Gardening can be a great activity for everyone in the family. Outside of the obvious benefit of eating healthy, home-grown food, gardening is also a great way to engage in physical activity, socialize with others, and feel like you are being productive. For those with disabilities, gardening can have some tremendous benefits. Let’s explore a few of these below.
Gardening requires work. There’s a good chance that you’ll be bending, pulling, digging, weeding, and sweating. This is a good thing. But, does gardening give you enough physical activity? Science Daily suggests that it does. According to a recent study, common gardening tasks give you moderate to high-intensity physical activity.
Gardening gives you a chance to get outside and engage in some good old-fashioned physical activity. It gets the blood circulating and releases your endorphins. It also keeps you limber and improves muscle and joint performance. All this adds up to one thing: Gardening is a great way to get moving and stay active.
A Social Outlet
Staying at home all the time can kill your mental and emotional health. It also destroys your social vibe. People who stay indoors suffer from depression, social anxiety disorder, obesity, and a ton of health problems. Gardening gets you out of the house and in touch with others.
You can participate in gardening activities while meeting new people and learning new things. If possible, try to find gardening clubs or groups in your community. Connect with other gardeners and form positive relationships with those around you. Gardening can help you improve your social life as a part of living in a stable and secure home life.
The purpose of holistic treatment is to heal the mind, body, and soul. Holistic treatment offers a more well-rounded approach to treating those with mental disorders or physical disabilities. Many therapists will use alternative methods to treatment such as gardening as a part of a broader holistic treatment program. According to Psychology Today, gardening has the following benefits:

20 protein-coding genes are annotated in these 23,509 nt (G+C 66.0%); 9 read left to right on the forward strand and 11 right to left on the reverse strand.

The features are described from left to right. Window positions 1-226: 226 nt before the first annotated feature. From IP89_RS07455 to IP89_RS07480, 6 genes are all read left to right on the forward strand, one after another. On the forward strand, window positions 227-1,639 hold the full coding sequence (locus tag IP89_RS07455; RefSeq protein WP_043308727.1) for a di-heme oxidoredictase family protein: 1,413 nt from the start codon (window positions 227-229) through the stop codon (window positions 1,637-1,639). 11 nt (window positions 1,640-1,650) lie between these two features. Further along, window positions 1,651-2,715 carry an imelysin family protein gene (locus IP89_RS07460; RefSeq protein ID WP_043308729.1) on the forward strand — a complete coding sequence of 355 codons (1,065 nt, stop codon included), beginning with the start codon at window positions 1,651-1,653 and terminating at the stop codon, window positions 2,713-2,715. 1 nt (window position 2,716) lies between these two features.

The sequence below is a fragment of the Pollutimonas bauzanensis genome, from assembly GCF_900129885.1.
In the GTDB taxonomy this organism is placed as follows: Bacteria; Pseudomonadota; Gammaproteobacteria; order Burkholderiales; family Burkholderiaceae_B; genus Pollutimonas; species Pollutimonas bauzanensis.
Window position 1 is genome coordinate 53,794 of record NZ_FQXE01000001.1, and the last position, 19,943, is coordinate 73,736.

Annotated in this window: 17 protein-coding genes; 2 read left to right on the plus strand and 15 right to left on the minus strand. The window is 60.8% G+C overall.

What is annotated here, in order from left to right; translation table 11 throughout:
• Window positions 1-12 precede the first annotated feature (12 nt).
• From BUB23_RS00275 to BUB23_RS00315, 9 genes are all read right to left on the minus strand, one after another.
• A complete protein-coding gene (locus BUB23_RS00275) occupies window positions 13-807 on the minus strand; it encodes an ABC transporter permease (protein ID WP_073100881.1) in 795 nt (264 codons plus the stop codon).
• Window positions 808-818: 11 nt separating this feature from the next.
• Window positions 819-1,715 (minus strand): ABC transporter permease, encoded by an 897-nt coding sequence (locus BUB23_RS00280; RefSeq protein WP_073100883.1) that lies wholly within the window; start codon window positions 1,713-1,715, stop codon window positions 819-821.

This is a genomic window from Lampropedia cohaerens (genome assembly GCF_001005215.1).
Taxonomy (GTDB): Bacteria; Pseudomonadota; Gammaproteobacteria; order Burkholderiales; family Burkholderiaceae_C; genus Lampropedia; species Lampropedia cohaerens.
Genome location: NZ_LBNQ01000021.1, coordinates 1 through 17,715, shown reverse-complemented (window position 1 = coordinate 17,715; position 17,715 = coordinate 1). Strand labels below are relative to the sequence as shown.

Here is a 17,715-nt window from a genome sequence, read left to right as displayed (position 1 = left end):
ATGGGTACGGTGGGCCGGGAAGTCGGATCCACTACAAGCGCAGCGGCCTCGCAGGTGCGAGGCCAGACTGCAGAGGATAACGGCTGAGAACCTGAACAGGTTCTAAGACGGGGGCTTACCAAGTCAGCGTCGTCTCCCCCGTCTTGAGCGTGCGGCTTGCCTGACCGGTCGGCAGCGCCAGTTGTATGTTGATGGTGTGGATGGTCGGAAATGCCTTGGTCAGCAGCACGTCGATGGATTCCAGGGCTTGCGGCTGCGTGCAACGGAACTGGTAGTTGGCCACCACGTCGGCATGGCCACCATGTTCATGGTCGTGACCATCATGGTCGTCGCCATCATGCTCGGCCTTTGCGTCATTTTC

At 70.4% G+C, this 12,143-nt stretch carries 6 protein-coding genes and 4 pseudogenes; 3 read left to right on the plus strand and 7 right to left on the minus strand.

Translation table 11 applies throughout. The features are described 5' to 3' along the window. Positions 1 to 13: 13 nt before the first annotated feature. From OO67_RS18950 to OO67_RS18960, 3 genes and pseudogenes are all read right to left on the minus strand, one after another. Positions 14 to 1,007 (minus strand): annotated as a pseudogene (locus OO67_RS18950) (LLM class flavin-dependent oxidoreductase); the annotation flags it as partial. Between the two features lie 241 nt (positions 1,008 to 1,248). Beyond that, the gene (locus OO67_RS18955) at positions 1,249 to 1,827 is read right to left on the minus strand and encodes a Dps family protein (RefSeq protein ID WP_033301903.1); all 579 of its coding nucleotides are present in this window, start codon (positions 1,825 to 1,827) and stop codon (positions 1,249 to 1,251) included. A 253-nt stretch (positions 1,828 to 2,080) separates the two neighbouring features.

- Gardening gives you a sense of responsibility and care.
- You can promote your innate sense of nurturing.
- You stay connected to nature and living things.
- Gardening helps you release high levels of serotonin and dopamine (hormones that make you feel fantastic).
- You can relax and just let go without worrying about the cares of the world.
- Being in nature makes you live in the present moment.
Promotes Motor and Cognitive Skills
Gardening requires different types of activities, which, in turn, require different types of movement — particularly with the hands and fingers. Think about the activities involved in gardening:
- Repotting or transplanting seedlings and sprouts
- Picking produce from the plant
- Planting seeds or bulbs
- Weeding the garden bed
- Pruning plants such as a bonsai tree
- Scooping dirt with a trowel
By honing these activities, you can improve hand-eye coordination, keep your muscles and joints flexible, and learn or re-learn how to grasp and hold objects. In addition, you can also enhance gross motor skills by participating in more substantial activities such as pushing a wheelbarrow, digging holes with a shovel, chopping firewood, or using a rake to spread mulch around the garden.
All these activities help develop hand-eye coordination while using other muscles throughout the body. They also provide opportunities for early intervention in child development.
Giving Back to the Community
With the rise of community gardens and farmers markets throughout the U.S., gardening presents plenty of opportunities to volunteer and give back to your community. What better way to spend your time than to provide for our basic needs and help produce delicious, healthy fruits and vegetables. Gardening gives you a sense of purpose that you are a part of something greater than yourself. You are helping out in a unique and valuable way.
Resources for Enabled Gardening
If you want to start a garden for yourself or someone else, here are a few online resources on enabled gardening to help get you started:
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